In the study, researchers
from Cardiff University studied prescriptions from UK primary care for four infections
over a period of 22 years, that is, between 1991 and 2012, to analyze for antibiotic resistance.
The infections were upper and lower respiratory infections, skin and soft
tissue infections and acute otitis media, for which antibiotics are frequently
Most of the antibiotics
prescribed in the study were for lower respiratory tract infections. The most commonly
during this period were amoxicillin,
penicillin-V and flucloxacillin.
Antibiotic treatment failure
was considered present if any of the following was observed within 30 days of
the use of the first antibiotic - prescription of a different drug,
hospitalization or death due to an infection, or referral to an infection
specialist service. In addition, patients who visited an emergency department
within three days of starting the antibiotic were also included as treatment
The researchers found that
there was an increase in the rate of antibiotic treatment failure over this
period of 22 years of 12%. When considered individually, lower respiratory
tract infections showed an increase in failure of 35%. Among the antibiotics, trimethoprim showed an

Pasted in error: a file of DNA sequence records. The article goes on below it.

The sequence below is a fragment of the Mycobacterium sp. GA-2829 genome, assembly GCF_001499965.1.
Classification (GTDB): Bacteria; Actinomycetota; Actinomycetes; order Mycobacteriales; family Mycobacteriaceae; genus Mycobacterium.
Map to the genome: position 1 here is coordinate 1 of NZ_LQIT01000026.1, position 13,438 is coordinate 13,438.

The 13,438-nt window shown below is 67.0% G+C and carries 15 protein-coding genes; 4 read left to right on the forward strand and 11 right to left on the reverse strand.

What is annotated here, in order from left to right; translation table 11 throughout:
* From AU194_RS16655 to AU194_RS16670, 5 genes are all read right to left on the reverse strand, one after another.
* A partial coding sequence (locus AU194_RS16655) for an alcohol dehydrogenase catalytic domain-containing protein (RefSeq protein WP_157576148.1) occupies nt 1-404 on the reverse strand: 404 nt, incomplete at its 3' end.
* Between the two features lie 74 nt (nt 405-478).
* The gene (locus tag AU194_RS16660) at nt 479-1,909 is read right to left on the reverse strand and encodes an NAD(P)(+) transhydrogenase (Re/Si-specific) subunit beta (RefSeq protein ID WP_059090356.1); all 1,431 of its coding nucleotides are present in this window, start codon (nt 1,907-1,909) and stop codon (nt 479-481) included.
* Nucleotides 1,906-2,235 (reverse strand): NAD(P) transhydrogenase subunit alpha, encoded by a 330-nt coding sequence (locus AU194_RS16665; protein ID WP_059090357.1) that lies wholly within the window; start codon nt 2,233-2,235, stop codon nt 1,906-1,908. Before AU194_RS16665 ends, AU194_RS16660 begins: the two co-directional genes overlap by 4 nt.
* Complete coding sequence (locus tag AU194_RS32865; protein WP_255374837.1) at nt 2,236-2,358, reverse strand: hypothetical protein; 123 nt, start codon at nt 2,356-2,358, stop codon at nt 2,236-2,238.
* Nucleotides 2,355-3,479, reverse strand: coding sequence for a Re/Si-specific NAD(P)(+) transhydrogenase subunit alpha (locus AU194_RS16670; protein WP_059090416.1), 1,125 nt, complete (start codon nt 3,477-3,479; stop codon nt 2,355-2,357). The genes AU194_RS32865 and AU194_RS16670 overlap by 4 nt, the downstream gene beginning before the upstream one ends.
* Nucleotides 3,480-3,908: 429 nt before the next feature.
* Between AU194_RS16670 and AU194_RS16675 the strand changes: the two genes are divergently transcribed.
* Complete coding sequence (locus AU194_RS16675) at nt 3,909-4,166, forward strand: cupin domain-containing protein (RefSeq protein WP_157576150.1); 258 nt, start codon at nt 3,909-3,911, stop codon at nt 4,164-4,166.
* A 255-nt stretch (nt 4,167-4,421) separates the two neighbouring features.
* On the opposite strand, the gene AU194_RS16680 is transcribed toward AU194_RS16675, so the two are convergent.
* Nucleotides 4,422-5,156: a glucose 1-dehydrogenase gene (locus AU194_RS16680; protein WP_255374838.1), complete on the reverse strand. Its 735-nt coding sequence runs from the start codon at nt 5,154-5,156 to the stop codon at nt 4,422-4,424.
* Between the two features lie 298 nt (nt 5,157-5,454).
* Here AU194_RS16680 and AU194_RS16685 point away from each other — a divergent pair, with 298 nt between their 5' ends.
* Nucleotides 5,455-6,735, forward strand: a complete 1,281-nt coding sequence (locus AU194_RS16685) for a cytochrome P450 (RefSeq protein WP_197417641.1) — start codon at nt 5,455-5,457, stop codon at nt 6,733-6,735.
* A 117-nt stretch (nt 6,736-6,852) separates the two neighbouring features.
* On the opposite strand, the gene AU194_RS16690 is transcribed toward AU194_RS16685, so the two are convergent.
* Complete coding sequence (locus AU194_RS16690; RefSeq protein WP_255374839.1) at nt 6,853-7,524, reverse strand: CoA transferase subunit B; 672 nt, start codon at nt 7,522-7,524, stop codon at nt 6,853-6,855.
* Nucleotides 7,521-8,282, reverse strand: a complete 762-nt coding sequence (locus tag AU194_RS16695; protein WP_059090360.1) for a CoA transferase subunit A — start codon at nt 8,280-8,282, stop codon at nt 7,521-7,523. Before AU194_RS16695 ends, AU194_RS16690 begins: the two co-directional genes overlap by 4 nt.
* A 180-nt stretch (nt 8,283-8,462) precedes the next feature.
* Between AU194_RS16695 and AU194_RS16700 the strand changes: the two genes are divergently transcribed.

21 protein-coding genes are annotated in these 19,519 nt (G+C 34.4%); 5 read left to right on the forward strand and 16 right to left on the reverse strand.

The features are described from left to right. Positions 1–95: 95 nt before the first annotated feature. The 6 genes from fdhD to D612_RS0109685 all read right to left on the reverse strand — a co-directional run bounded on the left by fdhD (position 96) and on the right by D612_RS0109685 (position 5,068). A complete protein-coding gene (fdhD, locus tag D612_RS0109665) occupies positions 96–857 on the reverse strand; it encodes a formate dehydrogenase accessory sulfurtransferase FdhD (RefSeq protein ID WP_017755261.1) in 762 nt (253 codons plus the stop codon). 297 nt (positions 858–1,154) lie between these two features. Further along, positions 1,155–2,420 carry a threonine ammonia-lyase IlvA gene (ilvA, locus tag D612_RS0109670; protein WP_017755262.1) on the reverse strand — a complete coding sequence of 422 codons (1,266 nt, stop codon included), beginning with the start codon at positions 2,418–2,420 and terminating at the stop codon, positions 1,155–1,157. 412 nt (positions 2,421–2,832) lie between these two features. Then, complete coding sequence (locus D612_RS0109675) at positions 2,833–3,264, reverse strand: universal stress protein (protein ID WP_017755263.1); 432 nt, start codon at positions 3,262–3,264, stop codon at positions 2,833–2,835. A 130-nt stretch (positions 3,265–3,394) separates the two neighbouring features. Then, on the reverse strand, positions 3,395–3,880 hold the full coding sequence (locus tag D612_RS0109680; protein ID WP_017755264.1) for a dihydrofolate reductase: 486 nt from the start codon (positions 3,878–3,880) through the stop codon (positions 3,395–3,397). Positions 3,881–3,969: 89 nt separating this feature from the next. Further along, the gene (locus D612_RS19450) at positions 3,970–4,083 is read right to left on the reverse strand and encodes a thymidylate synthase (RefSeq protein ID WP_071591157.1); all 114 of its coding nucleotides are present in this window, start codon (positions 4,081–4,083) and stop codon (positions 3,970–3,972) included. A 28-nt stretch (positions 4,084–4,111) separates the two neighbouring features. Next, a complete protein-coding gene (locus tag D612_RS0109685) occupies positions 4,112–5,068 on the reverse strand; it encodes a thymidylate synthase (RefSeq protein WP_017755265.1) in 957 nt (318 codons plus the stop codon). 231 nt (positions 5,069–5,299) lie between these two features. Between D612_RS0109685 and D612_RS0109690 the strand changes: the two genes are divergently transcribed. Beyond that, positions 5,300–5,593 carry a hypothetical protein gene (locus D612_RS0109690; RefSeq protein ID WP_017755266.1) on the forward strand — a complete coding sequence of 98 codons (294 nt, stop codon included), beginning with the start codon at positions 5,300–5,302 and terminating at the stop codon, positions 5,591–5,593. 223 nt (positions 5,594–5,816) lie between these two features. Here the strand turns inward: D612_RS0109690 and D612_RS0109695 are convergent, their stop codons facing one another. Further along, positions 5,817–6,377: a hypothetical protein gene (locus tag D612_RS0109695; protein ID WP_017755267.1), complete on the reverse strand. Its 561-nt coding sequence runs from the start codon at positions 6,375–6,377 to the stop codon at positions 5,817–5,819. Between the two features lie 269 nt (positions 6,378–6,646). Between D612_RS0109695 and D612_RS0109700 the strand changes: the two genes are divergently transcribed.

increase in failure rate of 40% when used for upper respiratory tract
infections. The increase in treatment failure rates was less for the first-line
antibiotics like antibiotics and macrolides. The antibiotic failure rate was
highest in the last twelve years of the study, when the use of antibiotics
Thus, antibiotic resistance
is not only a concern for hospitals; primary health doctors should also be
aware of the current situation and take adequate precautions to prevent this
problem from growing.
Steps you can take to
prevent antibiotic resistance:
Take an antibiotic only that is prescribed by a doctor for the particular
Take the full course of the antibiotic; do not stop it even if you feel better.
In some cases, for example, in tuberculosis, your doctor will prescribe more
than one antibiotics for you to take simultaneously. Make sure you take all of
1. Curie CJ et al.
Antibiotic treatment failure in four common infections in UK primary care
1991-2012: longitudinal analysis. BMJ 2014;349:g5493 doi: 10.1136/bmj.g5493